According to a report in The Dallas Morning News, an AT&T spokesman said that its Digital Life offering will benefit from “AT&T’s involvement with a smart home startup company called Xanboo,” which it acquired in December 2010.

Just a year ago, Security Systems News reported that AT&T was terminating its Xanboo dealer agreement. AT&T wouldn’t comment on what the company was going to do with the Xanboo technology, but there was speculation then that AT&T was going to get directly involved in the security business.

I'll continue to report on this story. Here’s more from AT&T’s release:
 

AT&T Plans Nationwide Launch of Wireless-centric Home Security and Automation Services

Checking on the welfare of loved ones, protecting your home from intruders, fire or water damage,  unlocking a door for the repairman or changing the temperature setting on the thermostat – and doing it from wherever you happen to be, here or abroad  – can be as easy as if you were right at home.

AT&T today announced plans for a new portfolio of all-digital, IP-based home security monitoring and automation services.  Called AT&T Digital LifeTM, , the services will give users unparalleled control and security of their homes using any web-enabled device, PCs, tablets and smartphones, regardless of wireless carrier.

AT&T plans to begin trials in Atlanta and Dallas this summer.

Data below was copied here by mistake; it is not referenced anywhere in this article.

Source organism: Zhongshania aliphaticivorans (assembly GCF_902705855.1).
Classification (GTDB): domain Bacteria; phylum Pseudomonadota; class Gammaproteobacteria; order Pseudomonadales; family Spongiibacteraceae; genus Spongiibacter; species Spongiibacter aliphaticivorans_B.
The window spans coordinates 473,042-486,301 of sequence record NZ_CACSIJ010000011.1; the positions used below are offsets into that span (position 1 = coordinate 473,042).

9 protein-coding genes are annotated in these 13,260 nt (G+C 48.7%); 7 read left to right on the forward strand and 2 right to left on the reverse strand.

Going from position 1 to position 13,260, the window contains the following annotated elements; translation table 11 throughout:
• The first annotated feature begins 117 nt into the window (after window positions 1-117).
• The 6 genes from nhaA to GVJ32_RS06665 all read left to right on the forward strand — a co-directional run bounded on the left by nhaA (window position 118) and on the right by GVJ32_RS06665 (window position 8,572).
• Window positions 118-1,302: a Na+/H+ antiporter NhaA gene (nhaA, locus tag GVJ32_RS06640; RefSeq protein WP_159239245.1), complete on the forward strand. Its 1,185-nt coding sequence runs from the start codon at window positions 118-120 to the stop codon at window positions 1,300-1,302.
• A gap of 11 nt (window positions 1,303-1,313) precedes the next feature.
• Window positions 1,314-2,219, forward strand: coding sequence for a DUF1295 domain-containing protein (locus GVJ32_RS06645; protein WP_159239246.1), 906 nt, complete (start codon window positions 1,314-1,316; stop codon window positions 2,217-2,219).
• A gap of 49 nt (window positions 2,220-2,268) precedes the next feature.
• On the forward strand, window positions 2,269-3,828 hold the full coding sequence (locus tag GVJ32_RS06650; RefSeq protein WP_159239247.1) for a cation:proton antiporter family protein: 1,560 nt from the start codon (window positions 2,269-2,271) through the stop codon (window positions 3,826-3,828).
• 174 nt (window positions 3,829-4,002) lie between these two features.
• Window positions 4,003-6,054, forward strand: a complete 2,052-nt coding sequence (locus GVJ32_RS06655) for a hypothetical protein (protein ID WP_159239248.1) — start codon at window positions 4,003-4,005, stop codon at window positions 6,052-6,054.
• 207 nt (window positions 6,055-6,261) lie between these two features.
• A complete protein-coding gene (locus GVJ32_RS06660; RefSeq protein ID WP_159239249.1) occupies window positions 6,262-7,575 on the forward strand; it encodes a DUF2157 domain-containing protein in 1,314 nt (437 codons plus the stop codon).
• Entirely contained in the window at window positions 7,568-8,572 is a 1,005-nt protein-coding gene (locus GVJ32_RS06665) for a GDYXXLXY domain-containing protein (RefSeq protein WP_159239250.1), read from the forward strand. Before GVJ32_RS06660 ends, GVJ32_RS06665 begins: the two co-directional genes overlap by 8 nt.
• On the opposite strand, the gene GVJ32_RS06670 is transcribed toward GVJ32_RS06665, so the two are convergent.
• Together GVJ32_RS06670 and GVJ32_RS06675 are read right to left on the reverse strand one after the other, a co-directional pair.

Managed by a newly created Digital Life group, the remote monitoring and automation portfolio will feature web-based access to automation, energy and water controls, as well as professionally monitored security services.

“The AT&T Digital Life service has the potential to take home monitoring and home security solutions to another level,” said Larry Hettick, Research Director, Consumer Services, for Current Analysis. “The service promises to be as robust as anything in the marketplace today backed by the trusted AT&T brand. I am particularly impressed with its IP-based wireless platform, plans for a nationwide offering, and a wide range of devices that can be monitored and viewed from any carrier’s wireless or wireline Internet connection. These consumer-friendly capabilities will help grow this industry.”

AT&T Digital Life will feature a robust lineup of connected devices like:

    Cameras
    Window/door sensors
    Smoke, carbon monoxide, motion and glass break sensors
    Door locks
    Thermostats
    Moisture detection
    Appliance power controls

The devices will be wirelessly enabled to connect to the IP-based AT&T Digital Life platform inside the home.

"AT&T Digital Life will change the way people live, work and play -- and meets a clear need in the market,” said Kevin Petersen, senior vice president, Digital Life, AT&T Mobility.  “The service is smart, simple and customer centric– freeing homeowners to do the things they want to do without compromising on the things they need to do to care for family and home.”

Unique Digital Life Trial Features